This blog post was originally published at Qualcomm’s website. It is reprinted here with the permission of Qualcomm.
AI and privacy: How on-device AI enhances privacy and security
The rapid adoption of generative artificial intelligence (AI) has opened a new world promising explosive creativity, convenience and productivity. With large language models (LLMs), as well as language-vision models (also known as LVMs), creating a wide variety of content like more precise search results, beautiful pieces of art, personalized advertising campaigns and new software code, generative AI is already delivering on these promises.
However, must it come at a cost to privacy and security?
Are AI and privacy at odds with one another?
Not necessarily. With on-device generative AI, where the generative AI model runs on your personal device, like a smartphone, personal computer (PC) or extended reality headset, you can get the best of both worlds: AI with privacy and security at the same time.
When running generative AI models hosted in the cloud, interactions with those models can become public. Information provided to the models — including the query and context surrounding it, or data used to fine-tune the model — can be exposed, creating concerns around AI and privacy.
For enterprise use cases, this includes any proprietary data or even source code that is either used as queries for the model or generated by the model — clearly this situation is unacceptable.
On-device generative AI can mitigate these AI privacy and security issues.
With on-device AI, your AI applications can run without connecting to the cloud.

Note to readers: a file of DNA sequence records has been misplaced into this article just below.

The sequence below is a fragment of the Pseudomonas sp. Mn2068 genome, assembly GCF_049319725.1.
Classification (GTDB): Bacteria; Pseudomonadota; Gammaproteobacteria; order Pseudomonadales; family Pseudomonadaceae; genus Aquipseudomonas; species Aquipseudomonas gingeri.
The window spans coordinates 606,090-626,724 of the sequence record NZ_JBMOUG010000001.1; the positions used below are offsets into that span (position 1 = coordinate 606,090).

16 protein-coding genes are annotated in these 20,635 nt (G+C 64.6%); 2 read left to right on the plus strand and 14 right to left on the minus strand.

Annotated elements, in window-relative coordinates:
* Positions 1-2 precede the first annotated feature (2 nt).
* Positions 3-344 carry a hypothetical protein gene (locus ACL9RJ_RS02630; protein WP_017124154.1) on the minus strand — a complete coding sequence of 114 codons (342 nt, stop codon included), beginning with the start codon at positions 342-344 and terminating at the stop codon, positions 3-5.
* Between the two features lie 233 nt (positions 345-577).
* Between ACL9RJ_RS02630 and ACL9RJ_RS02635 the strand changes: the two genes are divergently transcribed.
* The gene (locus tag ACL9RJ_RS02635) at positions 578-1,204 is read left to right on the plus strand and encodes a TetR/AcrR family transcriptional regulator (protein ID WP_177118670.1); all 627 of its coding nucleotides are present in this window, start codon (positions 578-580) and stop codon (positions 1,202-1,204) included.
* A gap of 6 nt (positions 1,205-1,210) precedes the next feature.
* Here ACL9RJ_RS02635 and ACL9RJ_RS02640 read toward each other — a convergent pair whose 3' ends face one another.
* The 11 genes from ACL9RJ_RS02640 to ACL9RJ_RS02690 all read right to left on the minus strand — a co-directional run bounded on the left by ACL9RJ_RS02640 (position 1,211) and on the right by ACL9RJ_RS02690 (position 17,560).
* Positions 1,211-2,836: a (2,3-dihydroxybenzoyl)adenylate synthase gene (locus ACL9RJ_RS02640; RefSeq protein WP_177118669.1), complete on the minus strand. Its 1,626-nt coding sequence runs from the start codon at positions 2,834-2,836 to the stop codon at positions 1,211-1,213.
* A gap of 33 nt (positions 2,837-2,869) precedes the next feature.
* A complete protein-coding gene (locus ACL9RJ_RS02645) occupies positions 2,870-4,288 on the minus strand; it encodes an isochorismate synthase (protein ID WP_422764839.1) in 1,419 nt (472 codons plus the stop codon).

Why on-device AI helps with data privacy and security
On-device AI helps protect users’ information since queries involving personal data remain on the device. On-device security features (e.g., data and communications encryption, as well as password and biometric protected access) on edge devices, such as smartphones or PCs, are already trusted under certain circumstances to protect sensitive personal and corporate information.
Consequently, generative AI models that are hosted on device can rely on those same on-device security features to improve data security and privacy for queries and outputs. In these situations, since inference, and in some cases fine-tuning, utilize on-device memory, storage and processing resources, the models can also utilize the local data to increase personalization and accuracy of both the input and output of the model with a similar level of trust.
On-device AI can enable private and secure travel guidance from your digital assistant that is personalized based on contextual information.
Travel convenience with on-device generative AI